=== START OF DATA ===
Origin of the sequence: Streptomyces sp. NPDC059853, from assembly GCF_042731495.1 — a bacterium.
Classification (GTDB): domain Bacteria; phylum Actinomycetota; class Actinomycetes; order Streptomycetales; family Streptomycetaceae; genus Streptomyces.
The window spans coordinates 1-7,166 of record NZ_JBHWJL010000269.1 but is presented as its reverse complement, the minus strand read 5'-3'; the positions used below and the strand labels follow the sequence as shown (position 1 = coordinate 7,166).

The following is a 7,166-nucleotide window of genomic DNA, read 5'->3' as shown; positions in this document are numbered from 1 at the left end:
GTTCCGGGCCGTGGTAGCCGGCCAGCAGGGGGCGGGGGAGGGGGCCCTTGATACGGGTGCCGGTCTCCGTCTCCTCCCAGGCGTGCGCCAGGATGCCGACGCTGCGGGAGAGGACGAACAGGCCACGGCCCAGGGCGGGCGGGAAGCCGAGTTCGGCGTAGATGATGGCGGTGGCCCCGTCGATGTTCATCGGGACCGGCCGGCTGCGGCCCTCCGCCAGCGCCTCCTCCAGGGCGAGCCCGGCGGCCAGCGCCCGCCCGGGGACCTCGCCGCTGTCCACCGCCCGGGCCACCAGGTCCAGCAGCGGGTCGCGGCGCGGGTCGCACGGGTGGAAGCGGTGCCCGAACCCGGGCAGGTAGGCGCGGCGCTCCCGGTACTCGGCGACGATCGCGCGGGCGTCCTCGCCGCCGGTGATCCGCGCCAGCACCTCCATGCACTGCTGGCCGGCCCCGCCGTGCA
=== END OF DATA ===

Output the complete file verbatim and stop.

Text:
Origin of the sequence: Streptomyces sp. NPDC059853, from assembly GCF_042731495.1 — a bacterium.
Classification (GTDB): domain Bacteria; phylum Actinomycetota; class Actinomycetes; order Streptomycetales; family Streptomycetaceae; genus Streptomyces.
The window spans coordinates 1-7,166 of record NZ_JBHWJL010000269.1 but is presented as its reverse complement, the minus strand read 5'-3'; the positions used below and the strand labels follow the sequence as shown (position 1 = coordinate 7,166).

The following is a 7,166-nucleotide window of genomic DNA, read 5'->3' as shown; positions in this document are numbered from 1 at the left end:
GTTCCGGGCCGTGGTAGCCGGCCAGCAGGGGGCGGGGGAGGGGGCCCTTGATACGGGTGCCGGTCTCCGTCTCCTCCCAGGCGTGCGCCAGGATGCCGACGCTGCGGGAGAGGACGAACAGGCCACGGCCCAGGGCGGGCGGGAAGCCGAGTTCGGCGTAGATGATGGCGGTGGCCCCGTCGATGTTCATCGGGACCGGCCGGCTGCGGCCCTCCGCCAGCGCCTCCTCCAGGGCGAGCCCGGCGGCCAGCGCCCGCCCGGGGACCTCGCCGCTGTCCACCGCCCGGGCCACCAGGTCCAGCAGCGGGTCGCGGCGCGGGTCGCACGGGTGGAAGCGGTGCCCGAACCCGGGCAGGTAGGCGCGGCGCTCCCGGTACTCGGCGACGATCGCGCGGGCGTCCTCGCCGCCGGTGATCCGCGCCAGCACCTCCATGCACTGCTGGCCGGCCCCGCCGTGCA